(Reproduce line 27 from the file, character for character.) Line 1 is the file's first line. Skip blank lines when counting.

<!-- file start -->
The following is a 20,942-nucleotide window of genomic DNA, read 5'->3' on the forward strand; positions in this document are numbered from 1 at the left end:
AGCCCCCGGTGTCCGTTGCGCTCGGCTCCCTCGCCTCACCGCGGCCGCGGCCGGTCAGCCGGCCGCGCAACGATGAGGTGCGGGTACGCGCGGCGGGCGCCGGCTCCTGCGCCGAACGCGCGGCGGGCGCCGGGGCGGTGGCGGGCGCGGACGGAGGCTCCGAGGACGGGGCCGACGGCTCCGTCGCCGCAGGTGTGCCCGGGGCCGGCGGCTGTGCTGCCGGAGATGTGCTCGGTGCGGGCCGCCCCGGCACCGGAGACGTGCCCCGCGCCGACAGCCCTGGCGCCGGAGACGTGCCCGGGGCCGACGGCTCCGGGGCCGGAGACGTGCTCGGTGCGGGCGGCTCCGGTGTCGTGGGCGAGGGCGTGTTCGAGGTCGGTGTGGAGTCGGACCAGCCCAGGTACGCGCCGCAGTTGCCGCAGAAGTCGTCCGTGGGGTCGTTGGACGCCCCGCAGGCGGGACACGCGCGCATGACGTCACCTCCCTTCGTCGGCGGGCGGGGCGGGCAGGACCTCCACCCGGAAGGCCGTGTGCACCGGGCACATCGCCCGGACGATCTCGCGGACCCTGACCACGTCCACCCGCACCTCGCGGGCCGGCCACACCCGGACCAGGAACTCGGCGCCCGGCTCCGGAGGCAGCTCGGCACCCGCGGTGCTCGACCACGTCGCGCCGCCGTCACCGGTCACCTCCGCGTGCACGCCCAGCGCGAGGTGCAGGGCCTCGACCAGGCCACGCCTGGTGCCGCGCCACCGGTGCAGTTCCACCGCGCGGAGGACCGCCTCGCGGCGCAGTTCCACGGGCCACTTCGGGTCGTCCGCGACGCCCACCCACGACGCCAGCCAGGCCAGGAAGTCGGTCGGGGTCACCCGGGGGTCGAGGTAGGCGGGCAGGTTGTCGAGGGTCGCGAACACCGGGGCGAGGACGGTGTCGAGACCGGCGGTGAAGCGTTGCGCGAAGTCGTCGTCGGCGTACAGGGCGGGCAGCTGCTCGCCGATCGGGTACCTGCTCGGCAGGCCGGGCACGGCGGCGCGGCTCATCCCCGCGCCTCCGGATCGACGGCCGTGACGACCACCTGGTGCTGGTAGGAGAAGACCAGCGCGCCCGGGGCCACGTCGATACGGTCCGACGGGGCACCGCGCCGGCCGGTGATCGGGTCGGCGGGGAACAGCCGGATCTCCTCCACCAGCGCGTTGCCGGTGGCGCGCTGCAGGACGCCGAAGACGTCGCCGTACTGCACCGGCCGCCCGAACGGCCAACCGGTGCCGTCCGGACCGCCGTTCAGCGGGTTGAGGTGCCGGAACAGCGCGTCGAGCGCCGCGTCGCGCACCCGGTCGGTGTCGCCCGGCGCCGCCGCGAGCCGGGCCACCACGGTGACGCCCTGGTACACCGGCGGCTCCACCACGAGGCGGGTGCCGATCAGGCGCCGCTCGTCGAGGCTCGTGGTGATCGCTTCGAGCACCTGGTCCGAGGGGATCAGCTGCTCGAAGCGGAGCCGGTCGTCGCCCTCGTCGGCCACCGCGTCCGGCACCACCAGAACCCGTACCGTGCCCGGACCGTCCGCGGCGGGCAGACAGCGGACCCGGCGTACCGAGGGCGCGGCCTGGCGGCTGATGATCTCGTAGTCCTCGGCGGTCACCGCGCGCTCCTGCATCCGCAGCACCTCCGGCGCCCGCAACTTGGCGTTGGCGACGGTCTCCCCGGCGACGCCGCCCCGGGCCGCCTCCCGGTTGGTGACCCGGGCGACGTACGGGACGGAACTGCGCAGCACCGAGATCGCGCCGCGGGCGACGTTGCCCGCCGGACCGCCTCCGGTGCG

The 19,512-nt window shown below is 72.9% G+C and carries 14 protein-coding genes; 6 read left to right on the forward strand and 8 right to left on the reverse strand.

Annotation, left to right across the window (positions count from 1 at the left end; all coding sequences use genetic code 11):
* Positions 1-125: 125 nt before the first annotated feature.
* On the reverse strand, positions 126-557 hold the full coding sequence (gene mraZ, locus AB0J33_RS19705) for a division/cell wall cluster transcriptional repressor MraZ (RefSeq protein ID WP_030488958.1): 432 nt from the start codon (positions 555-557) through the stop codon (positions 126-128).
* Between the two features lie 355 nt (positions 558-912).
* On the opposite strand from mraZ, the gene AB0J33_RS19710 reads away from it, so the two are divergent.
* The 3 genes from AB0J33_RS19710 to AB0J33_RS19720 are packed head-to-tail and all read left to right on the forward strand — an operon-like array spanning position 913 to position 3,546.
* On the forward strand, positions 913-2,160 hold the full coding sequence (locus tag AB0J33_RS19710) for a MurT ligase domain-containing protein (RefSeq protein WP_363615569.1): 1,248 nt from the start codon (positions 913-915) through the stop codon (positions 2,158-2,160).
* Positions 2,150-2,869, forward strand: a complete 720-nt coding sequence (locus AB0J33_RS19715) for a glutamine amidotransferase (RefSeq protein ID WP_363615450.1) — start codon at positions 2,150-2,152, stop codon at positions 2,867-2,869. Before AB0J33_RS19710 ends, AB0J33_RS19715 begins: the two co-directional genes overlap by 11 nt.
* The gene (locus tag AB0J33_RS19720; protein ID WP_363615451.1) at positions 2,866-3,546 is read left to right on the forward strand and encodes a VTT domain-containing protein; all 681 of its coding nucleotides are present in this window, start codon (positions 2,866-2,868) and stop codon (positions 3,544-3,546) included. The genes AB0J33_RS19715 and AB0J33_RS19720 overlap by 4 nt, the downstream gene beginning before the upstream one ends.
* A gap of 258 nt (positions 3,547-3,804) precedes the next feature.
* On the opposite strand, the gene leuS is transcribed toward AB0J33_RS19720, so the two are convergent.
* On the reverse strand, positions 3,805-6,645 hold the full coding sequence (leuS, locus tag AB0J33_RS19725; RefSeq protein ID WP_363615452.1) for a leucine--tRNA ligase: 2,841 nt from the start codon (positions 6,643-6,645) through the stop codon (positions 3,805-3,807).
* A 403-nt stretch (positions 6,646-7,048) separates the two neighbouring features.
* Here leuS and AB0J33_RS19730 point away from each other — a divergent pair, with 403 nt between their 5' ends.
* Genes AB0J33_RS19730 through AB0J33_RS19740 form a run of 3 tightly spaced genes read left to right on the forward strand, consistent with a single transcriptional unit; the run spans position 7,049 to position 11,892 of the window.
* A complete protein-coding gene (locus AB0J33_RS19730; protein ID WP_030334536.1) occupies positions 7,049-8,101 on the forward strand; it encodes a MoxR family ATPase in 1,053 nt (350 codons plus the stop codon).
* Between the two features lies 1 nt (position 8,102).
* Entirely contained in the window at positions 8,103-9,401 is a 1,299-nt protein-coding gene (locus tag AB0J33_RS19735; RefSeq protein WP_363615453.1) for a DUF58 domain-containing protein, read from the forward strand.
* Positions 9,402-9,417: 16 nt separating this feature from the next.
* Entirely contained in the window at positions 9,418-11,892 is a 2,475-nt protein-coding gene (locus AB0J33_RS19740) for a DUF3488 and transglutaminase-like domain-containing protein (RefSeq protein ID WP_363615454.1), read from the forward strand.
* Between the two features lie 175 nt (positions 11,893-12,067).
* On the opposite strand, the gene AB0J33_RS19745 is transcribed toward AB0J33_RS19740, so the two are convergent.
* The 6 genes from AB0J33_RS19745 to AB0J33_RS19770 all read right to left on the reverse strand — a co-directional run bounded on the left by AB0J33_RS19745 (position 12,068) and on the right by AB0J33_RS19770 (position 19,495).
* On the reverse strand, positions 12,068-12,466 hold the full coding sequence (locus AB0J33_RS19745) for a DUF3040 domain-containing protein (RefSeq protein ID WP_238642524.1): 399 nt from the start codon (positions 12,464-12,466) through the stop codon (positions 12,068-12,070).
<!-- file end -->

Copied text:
* On the reverse strand, positions 12,068-12,466 hold the full coding sequence (locus AB0J33_RS19745) for a DUF3040 domain-containing protein (RefSeq protein ID WP_238642524.1): 399 nt from the start codon (positions 12,464-12,466) through the stop codon (positions 12,068-12,070).